After a weekend of demonstrations and protests, President Trump made a conference call to the nation’s governors on Monday. He told them to get tough and overwhelm the protestors with force, otherwise they would “look like jerks.” He tweeted, “These people are ANARCHISTS. Call in our National Guard NOW. The world is watching and laughing at you and Sleepy Joe. Is this what America wants? NO!!!”
Trump then addressed the nation from the White House Rose Garden and declared that he is our “president of law and order.” He called the protests “acts of domestic terror… If a city or state refuses to take actions necessary to defend the life and property of residents, then I will deploy the United States military and quickly solve the problem for them.”
Tear Gas, Flash-Bangs and a Bible
Then, after the talk Trump set out for a visit to St. John’s Episcopal Church in Lafayette Park, just across from the White House. But first a cadre of police officers and National Guard troops cleared the way, using tear gas and flash-bang explosions to remove peaceful protesters from the park. One of the priests at St. John’s was tear-gassed while trying to help escaping protesters. The president then stood in front of the church, holding a Bible for a photo shoot, and returned to the White House.
The Rt. Reverend Mariann Budde, the Episcopal Bishop of Washington, said in an interview that Trump “did not pray. He did not mention George Floyd, he did not mention the agony of people who have been subjected to this kind of horrific expression of racism and white supremacy for hundreds of years. We need a president who can unify and heal. He has done the opposite of that, and we are left to pick up the pieces.”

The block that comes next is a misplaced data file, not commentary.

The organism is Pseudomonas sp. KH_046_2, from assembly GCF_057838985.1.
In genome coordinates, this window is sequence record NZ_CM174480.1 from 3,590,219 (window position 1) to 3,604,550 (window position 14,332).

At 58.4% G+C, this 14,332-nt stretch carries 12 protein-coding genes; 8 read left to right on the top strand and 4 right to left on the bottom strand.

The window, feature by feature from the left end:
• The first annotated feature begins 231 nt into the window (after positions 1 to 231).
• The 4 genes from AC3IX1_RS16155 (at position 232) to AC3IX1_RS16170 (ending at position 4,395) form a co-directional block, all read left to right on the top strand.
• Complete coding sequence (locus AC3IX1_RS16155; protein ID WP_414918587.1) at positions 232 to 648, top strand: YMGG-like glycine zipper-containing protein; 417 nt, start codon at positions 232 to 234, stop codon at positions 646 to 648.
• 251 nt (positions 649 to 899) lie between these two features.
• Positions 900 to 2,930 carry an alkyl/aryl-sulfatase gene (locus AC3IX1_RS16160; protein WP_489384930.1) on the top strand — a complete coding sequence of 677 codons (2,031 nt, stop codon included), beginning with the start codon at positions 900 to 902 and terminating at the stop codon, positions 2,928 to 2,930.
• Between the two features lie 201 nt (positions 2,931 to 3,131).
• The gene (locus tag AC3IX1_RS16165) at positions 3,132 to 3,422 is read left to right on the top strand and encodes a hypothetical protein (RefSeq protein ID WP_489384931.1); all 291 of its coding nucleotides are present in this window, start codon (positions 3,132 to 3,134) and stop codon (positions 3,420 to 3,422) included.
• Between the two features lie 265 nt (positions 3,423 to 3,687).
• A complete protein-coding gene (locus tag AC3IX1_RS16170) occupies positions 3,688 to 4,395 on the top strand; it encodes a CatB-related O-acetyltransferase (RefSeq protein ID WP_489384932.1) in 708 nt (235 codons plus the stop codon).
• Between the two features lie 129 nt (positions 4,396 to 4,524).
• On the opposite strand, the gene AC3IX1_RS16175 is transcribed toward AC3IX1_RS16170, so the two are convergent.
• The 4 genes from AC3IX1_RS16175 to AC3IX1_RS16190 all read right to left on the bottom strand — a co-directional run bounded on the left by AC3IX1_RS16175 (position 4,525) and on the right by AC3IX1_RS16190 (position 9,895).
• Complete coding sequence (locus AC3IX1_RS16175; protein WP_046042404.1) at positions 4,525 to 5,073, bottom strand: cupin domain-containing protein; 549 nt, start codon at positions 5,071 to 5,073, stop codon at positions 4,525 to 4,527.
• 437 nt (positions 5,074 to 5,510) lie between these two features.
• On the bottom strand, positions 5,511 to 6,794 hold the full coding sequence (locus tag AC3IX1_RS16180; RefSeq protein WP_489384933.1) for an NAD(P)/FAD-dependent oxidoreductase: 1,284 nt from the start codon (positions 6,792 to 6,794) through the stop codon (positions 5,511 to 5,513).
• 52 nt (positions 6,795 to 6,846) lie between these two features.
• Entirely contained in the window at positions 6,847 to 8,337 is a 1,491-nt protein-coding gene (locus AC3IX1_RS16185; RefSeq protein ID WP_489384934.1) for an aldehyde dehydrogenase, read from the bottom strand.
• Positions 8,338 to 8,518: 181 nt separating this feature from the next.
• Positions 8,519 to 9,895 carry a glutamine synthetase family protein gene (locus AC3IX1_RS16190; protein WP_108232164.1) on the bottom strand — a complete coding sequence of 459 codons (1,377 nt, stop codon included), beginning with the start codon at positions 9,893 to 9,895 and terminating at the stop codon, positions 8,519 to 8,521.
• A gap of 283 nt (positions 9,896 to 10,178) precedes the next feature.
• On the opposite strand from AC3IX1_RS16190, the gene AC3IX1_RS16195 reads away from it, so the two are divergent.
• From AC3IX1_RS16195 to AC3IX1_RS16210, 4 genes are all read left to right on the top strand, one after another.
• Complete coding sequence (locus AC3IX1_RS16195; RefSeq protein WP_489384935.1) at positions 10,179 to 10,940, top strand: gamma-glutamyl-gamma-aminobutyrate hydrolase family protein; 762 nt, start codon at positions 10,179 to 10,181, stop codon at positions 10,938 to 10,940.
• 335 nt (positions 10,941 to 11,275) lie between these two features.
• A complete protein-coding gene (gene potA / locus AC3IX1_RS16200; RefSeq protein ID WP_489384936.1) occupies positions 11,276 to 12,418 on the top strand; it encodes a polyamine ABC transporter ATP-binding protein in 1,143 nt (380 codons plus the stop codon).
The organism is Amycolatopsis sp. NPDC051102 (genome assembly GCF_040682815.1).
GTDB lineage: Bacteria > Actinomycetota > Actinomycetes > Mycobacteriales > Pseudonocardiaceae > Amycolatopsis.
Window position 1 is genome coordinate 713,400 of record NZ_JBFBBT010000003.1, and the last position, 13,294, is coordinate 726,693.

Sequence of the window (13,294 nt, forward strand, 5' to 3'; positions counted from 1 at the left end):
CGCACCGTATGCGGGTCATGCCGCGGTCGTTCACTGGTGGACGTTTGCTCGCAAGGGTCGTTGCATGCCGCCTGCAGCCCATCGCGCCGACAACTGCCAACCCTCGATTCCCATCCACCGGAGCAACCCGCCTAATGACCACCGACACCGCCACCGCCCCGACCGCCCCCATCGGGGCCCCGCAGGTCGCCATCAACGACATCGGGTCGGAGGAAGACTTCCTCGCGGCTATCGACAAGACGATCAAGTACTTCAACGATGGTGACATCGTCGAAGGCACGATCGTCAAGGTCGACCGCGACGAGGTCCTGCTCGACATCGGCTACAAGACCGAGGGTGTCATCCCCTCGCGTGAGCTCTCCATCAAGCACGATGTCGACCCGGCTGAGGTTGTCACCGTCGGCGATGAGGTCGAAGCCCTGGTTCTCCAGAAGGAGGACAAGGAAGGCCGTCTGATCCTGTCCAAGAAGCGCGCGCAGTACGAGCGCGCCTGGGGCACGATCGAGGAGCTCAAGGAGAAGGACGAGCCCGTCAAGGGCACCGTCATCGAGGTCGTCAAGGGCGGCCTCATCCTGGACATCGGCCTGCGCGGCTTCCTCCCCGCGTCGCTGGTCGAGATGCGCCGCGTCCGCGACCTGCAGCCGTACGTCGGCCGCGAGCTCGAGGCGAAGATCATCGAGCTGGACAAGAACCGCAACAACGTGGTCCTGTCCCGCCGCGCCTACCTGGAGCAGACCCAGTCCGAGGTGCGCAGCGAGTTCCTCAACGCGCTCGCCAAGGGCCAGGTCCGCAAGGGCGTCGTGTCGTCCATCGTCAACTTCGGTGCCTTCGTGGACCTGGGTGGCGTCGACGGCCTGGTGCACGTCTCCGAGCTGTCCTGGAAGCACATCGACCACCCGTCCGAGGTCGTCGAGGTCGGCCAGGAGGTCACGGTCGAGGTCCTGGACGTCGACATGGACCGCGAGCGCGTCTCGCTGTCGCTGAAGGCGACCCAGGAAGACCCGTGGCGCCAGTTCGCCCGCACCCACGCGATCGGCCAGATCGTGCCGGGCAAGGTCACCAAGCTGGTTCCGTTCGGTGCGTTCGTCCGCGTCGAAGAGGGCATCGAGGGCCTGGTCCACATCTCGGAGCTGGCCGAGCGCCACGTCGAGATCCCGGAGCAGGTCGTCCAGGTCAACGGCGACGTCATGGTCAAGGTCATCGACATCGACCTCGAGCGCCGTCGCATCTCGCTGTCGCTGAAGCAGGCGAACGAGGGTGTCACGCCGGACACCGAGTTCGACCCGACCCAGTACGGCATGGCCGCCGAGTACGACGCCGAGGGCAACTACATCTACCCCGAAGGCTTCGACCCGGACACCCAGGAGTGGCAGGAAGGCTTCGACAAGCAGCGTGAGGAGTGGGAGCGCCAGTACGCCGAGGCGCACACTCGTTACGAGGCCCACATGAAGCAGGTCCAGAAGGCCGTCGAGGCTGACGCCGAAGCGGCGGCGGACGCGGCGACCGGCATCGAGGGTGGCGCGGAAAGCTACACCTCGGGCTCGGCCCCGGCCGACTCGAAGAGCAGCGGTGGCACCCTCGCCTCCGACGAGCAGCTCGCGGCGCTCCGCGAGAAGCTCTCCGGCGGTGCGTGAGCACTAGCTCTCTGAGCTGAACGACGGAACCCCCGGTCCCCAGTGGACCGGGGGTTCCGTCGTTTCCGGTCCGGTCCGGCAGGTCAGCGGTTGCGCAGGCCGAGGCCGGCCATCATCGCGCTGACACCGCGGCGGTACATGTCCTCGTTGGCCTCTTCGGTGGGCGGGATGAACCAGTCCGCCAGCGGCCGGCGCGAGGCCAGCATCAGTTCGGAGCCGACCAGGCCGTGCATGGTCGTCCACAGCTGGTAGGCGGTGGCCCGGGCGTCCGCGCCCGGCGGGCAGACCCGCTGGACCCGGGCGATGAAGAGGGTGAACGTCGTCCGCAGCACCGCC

Where is Joe?
What about Joe Biden? Where was he and what did he have to say? In a Friday video talk Biden said that protesting against brutality “is right and necessary. It’s an utterly American response. But burning down communities and needless destruction is not. Violence that endangers lives is not. Violence that guts and shutters businesses that serve the community is not. The act of protesting should never be allowed to overshadow the reason we protest. It should not drive people away from the just cause that protest is meant to advance.”
The former vice president added, “We are a nation enraged, but we cannot allow our rage to consume us. We are a nation exhausted but will not let our exhaustion defeat us. The very soul of America is at stake.” He said that the country’s long history of racism remains a “deep, open wound…I believe it’s the duty of every American to grapple with it, and to grapple with it now. With our complacency, our silence, we are complicit in perpetuating these cycles of violence.”
On Sunday Biden visited a protest site and toured damaged businesses in Wilmington, Delaware. He said, “The only way to bear this pain is to turn all that anguish to purpose. And as President, I will help lead this conversation — and more importantly, I will listen, just as I did today.”
Hate Doesn’t Go Away
On Monday he met with faith leaders at Bethel African Episcopal Church in Wilmington. For an hour Biden listened to members of the congregation and community leaders talk about their fears, frustrations and hopes. Then he told the group that “Hate just hides. It doesn’t go away. And when you have somebody in power who breathes oxygen to the hate under the rocks, it comes out from under the rocks.”
On Tuesday Biden gave a speech in Philadelphia and said, “I won’t traffic in fear and division. I won’t fan the flames of hate. I’ll seek to heal the racial wounds that have long plagued our country, not use them for political gain. I’ll do my job and I’ll take responsibility…I won’t blame others.”
He urged the people to “Look at where we are now, and think anew: Is this who we are? Is this who we want to be? Is this what we want to pass on to our children and grandchildren — fear, anger, finger-pointing, rather than the pursuit of happiness? Incompetence and anxiety, self-absorption, selfishness? Or do we want to be the America we know we can be, the America we know in our hearts we could be and should be?”
We have two men and two approaches for emerging from a crisis. Now the choice is ours on November 3
Bill Jamieson’s career has included leadership positions in business, government, and education. He was also an ordained deacon in the Episcopal Church and his ministry centered around advocacy for low-income families and children.